“In the past, we have seen weapons transferred through the Presidential Drawing Authority arrive within a matter of days,” said Brad Bowman, director of the Foundation for the Defense of Democracies, a center for military and political power.

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These supplies are drawn from bases or storage facilities in the US or from European locations where the US has already produced weapons to shorten the time it takes to deliver them once funding is approved.


As the war in Ukraine continued, the US began sending increasingly larger, deadlier, and more expensive systems to the war front. This included complete air defense systems, armored vehicles, advanced missiles – even Abrams tanks.

Replacing these systems cost more, pushing the military – especially the military – deeper into debt. In addition, in some cases the military has chosen to replace older systems sent to Ukraine with more expensive, high-tech systems at home.

As a result, military leaders recently told Congress that without passage of the foreign aid bill, they will run out of money and have to transfer money from other accounts.

Army Secretary Christine Wormuth and Gen. Randy George, Army chief of staff, said the department would not have enough money to bring home troops serving in Europe or to train units in the US.

American weapons cache

The US military has vast weapons storage facilities for millions of rounds of ammunition of all sizes, which would be ready for use in the event of war.

The McAlester Army Ammunition Plant in Oklahoma, for example, sprawls across 45,000 acres (70 square miles) connected by rail and has a mission to transport as many as 435 shipping containers – each capable of carrying 15 tons (30,000 pounds) of ammunition – as by order of the president.

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The facility is also a major repository for one of the most commonly used munitions on Ukraine’s battlefield: 155mm howitzer rounds.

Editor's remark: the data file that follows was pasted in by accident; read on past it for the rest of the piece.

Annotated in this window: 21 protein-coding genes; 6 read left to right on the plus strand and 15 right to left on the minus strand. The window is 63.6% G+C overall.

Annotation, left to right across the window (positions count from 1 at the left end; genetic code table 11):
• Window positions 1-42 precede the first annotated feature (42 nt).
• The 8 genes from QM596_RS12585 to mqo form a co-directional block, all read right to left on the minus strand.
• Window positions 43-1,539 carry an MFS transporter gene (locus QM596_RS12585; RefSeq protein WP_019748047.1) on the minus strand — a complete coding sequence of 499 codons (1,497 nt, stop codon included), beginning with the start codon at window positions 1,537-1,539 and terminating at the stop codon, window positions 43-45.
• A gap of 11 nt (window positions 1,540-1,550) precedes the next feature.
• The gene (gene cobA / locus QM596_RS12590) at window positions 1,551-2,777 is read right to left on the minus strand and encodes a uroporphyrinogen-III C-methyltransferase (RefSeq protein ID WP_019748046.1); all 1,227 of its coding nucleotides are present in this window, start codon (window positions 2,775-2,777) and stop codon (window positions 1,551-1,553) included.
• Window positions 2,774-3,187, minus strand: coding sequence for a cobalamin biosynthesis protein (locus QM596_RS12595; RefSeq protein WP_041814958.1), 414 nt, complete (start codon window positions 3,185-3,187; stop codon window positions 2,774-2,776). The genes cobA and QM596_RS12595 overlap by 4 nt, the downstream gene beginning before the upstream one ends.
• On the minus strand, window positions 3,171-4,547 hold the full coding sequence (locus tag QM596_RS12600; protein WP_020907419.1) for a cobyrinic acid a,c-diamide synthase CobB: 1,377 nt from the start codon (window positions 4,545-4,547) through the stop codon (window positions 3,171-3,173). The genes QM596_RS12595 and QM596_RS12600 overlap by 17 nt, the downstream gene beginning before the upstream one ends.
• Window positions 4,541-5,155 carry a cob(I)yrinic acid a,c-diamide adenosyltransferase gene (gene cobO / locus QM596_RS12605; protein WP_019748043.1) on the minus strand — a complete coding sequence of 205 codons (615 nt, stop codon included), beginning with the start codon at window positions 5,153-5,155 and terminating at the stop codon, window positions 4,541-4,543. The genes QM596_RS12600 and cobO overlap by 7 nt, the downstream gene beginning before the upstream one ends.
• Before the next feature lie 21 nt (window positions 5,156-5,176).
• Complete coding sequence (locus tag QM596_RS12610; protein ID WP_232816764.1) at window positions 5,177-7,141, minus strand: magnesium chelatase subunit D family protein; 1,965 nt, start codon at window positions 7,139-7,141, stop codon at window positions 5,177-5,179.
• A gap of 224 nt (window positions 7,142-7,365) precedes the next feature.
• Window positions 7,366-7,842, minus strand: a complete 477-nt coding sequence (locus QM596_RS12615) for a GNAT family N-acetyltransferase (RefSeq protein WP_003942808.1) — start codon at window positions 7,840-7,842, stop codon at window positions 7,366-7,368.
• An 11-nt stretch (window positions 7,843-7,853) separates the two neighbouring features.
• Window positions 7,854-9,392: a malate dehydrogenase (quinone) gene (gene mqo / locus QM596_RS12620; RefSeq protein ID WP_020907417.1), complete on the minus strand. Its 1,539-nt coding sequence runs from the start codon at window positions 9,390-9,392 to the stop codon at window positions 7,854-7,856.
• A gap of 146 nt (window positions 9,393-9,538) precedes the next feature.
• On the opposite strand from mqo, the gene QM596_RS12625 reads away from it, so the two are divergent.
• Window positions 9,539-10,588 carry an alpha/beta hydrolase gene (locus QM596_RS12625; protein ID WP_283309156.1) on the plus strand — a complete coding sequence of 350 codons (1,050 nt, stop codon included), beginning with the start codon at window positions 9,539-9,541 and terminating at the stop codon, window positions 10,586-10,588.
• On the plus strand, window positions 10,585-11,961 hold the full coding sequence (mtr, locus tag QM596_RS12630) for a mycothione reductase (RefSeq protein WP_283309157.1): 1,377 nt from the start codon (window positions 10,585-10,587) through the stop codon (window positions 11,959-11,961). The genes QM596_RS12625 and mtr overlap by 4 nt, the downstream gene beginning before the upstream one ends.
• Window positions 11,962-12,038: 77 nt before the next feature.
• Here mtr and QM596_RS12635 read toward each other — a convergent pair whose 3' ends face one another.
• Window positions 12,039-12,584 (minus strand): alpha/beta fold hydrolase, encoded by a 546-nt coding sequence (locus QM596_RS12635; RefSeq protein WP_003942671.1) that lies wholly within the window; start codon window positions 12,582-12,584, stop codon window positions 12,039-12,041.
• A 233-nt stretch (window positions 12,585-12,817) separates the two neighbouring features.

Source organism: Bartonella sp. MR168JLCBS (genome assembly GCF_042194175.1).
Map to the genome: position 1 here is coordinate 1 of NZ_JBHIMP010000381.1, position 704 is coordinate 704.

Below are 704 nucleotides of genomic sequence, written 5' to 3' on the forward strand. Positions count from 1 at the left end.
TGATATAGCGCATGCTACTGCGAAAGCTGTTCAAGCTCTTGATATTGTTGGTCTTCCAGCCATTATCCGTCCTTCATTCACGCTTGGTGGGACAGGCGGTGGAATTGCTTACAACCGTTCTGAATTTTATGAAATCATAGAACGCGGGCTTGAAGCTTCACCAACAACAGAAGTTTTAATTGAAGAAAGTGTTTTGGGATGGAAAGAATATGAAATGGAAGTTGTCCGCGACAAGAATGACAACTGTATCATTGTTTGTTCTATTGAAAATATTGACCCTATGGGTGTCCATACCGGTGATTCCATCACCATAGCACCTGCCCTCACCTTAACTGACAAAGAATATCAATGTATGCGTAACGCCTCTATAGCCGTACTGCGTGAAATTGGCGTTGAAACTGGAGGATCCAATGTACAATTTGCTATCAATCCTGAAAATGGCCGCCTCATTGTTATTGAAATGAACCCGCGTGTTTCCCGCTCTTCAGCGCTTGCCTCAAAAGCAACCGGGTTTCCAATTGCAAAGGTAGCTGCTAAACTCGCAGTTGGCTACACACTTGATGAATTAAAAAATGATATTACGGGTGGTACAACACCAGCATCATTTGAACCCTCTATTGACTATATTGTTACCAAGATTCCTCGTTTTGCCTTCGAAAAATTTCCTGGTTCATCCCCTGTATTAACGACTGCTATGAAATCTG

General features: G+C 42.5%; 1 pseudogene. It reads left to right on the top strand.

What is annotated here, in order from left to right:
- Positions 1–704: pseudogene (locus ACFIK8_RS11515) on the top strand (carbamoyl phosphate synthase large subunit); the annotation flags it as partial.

Ukraine’s demand for that particular grenade has put pressure on U.S. supplies and prompted the military to look at where else it could get them. As a result, tens of thousands of 155mm rounds have been returned from South Korea to McAlester to be retrofitted for Ukraine.


According to a US military official, the US could send certain munitions to Ukraine “almost immediately” because warehouses exist in Europe.

Among the weapons that could go very fast are the 155mm rounds and other artillery, along with some air defense munitions. The official spoke on condition of anonymity to discuss preparations that have not yet been made public.

A host of locations in Germany, Poland and other European allies are also helping Ukraine maintain and train systems sent to the front. For example, Germany has set up a maintenance center for Kiev’s Leopard 2 tank fleet in Poland, near the Ukrainian border.

The nearby maintenance centers speed up the turnaround time to make the necessary repairs to the Western systems.


Follow the AP’s coverage of Russia’s war in Ukraine at https://apnews.com/hub/russia-ukraine.